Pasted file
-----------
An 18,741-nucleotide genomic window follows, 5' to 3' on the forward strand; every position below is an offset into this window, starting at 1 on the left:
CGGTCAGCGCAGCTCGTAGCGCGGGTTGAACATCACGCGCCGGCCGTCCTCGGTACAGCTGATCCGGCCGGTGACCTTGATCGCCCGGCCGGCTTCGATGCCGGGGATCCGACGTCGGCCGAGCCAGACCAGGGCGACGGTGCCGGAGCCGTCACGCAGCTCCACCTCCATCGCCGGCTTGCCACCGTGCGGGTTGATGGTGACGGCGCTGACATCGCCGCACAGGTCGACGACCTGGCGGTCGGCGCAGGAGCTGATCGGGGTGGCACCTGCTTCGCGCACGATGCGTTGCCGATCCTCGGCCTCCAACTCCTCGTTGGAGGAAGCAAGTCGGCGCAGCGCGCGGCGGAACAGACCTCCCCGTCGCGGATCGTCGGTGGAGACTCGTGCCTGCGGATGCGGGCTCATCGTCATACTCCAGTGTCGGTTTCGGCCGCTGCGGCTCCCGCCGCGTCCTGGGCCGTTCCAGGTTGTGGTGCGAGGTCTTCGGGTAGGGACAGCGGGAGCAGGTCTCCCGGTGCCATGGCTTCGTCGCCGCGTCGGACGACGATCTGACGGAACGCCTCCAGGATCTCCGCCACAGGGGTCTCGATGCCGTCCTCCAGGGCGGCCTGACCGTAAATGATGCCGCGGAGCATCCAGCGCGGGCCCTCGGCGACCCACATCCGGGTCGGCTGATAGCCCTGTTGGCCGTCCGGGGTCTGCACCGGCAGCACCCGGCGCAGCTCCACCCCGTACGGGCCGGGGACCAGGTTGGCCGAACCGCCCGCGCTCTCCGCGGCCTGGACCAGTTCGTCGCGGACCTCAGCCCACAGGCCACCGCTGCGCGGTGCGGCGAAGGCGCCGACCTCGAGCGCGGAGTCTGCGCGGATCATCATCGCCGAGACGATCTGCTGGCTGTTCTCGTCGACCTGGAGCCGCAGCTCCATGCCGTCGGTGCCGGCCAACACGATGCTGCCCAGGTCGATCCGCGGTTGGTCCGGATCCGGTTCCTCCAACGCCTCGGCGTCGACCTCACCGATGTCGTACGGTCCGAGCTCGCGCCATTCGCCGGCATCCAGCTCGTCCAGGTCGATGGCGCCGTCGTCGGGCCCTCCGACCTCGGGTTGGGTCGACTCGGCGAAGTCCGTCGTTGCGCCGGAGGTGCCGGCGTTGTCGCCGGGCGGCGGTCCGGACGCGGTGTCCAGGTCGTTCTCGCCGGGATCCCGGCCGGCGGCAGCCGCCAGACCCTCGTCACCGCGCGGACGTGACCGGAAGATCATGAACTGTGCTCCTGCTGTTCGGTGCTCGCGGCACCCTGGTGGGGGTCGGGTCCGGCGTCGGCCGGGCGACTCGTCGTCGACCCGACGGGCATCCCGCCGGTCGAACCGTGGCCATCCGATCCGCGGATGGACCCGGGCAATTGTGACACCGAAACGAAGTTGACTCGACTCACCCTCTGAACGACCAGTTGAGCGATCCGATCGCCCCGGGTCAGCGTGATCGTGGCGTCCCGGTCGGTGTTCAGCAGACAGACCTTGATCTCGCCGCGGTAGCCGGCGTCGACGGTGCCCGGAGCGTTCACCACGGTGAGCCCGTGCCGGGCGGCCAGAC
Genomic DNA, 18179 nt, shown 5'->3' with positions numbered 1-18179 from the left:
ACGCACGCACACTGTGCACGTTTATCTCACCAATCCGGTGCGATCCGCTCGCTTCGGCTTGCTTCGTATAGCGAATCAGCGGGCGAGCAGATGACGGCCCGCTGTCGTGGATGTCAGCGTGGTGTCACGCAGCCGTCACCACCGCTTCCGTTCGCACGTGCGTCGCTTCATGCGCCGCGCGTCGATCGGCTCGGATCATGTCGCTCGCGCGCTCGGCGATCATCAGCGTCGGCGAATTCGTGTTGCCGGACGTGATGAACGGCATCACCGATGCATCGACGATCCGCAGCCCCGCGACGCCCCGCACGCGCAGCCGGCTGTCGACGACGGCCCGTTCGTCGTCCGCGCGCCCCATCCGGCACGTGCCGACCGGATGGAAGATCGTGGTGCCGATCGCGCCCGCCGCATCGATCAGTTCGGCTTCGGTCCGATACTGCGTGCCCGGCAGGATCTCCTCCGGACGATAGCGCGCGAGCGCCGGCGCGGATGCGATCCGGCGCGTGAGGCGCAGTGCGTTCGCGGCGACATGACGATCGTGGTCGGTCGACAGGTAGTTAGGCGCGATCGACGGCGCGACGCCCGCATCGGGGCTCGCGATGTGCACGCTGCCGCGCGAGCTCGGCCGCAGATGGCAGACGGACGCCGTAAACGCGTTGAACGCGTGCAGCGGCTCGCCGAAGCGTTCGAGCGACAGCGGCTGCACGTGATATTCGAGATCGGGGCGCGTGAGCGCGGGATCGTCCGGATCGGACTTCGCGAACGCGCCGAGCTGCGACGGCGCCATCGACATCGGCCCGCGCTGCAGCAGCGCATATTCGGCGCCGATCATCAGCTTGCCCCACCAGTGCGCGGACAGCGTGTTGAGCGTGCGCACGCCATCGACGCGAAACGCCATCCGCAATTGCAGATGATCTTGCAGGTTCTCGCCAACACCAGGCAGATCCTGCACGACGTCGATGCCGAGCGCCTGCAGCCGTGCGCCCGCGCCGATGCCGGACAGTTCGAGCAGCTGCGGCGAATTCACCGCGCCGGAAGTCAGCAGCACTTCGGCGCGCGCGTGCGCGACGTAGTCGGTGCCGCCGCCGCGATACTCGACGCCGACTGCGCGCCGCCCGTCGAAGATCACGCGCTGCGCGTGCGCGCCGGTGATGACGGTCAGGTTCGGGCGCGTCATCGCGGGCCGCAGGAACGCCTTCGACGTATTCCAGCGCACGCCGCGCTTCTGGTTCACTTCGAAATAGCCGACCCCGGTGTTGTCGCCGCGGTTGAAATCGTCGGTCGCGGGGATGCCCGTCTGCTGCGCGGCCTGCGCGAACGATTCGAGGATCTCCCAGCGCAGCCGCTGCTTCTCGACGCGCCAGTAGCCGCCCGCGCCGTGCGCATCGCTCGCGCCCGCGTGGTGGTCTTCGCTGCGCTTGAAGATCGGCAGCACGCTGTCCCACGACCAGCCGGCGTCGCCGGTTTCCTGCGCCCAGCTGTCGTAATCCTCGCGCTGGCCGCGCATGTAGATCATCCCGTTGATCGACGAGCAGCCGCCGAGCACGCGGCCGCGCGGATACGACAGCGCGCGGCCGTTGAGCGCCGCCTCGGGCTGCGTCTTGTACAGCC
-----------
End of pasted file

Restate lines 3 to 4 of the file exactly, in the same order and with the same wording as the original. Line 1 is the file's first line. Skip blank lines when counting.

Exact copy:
Genomic DNA, 18179 nt, shown 5'->3' with positions numbered 1-18179 from the left:
ACGCACGCACACTGTGCACGTTTATCTCACCAATCCGGTGCGATCCGCTCGCTTCGGCTTGCTTCGTATAGCGAATCAGCGGGCGAGCAGATGACGGCCCGCTGTCGTGGATGTCAGCGTGGTGTCACGCAGCCGTCACCACCGCTTCCGTTCGCACGTGCGTCGCTTCATGCGCCGCGCGTCGATCGGCTCGGATCATGTCGCTCGCGCGCTCGGCGATCATCAGCGTCGGCGAATTCGTGTTGCCGGACGTGATGAACGGCATCACCGATGCATCGACGATCCGCAGCCCCGCGACGCCCCGCACGCGCAGCCGGCTGTCGACGACGGCCCGTTCGTCGTCCGCGCGCCCCATCCGGCACGTGCCGACCGGATGGAAGATCGTGGTGCCGATCGCGCCCGCCGCATCGATCAGTTCGGCTTCGGTCCGATACTGCGTGCCCGGCAGGATCTCCTCCGGACGATAGCGCGCGAGCGCCGGCGCGGATGCGATCCGGCGCGTGAGGCGCAGTGCGTTCGCGGCGACATGACGATCGTGGTCGGTCGACAGGTAGTTAGGCGCGATCGACGGCGCGACGCCCGCATCGGGGCTCGCGATGTGCACGCTGCCGCGCGAGCTCGGCCGCAGATGGCAGACGGACGCCGTAAACGCGTTGAACGCGTGCAGCGGCTCGCCGAAGCGTTCGAGCGACAGCGGCTGCACGTGATATTCGAGATCGGGGCGCGTGAGCGCGGGATCGTCCGGATCGGACTTCGCGAACGCGCCGAGCTGCGACGGCGCCATCGACATCGGCCCGCGCTGCAGCAGCGCATATTCGGCGCCGATCATCAGCTTGCCCCACCAGTGCGCGGACAGCGTGTTGAGCGTGCGCACGCCATCGACGCGAAACGCCATCCGCAATTGCAGATGATCTTGCAGGTTCTCGCCAACACCAGGCAGATCCTGCACGACGTCGATGCCGAGCGCCTGCAGCCGTGCGCCCGCGCCGATGCCGGACAGTTCGAGCAGCTGCGGCGAATTCACCGCGCCGGAAGTCAGCAGCACTTCGGCGCGCGCGTGCGCGACGTAGTCGGTGCCGCCGCCGCGATACTCGACGCCGACTGCGCGCCGCCCGTCGAAGATCACGCGCTGCGCGTGCGCGCCGGTGATGACGGTCAGGTTCGGGCGCGTCATCGCGGGCCGCAGGAACGCCTTCGACGTATTCCAGCGCACGCCGCGCTTCTGGTTCACTTCGAAATAGCCGACCCCGGTGTTGTCGCCGCGGTTGAAATCGTCGGTCGCGGGGATGCCCGTCTGCTGCGCGGCCTGCGCGAACGATTCGAGGATCTCCCAGCGCAGCCGCTGCTTCTCGACGCGCCAGTAGCCGCCCGCGCCGTGCGCATCGCTCGCGCCCGCGTGGTGGTCTTCGCTGCGCTTGAAGATCGGCAGCACGCTGTCCCACGACCAGCCGGCGTCGCCGGTTTCCTGCGCCCAGCTGTCGTAATCCTCGCGCTGGCCGCGCATGTAGATCATCCCGTTGATCGACGAGCAGCCGCCGAGCACGCGGCCGCGCGGATACGACAGCGCGCGGCCGTTGAGCGCCGCCTCGGGCTGCGTCTTGTACAGCC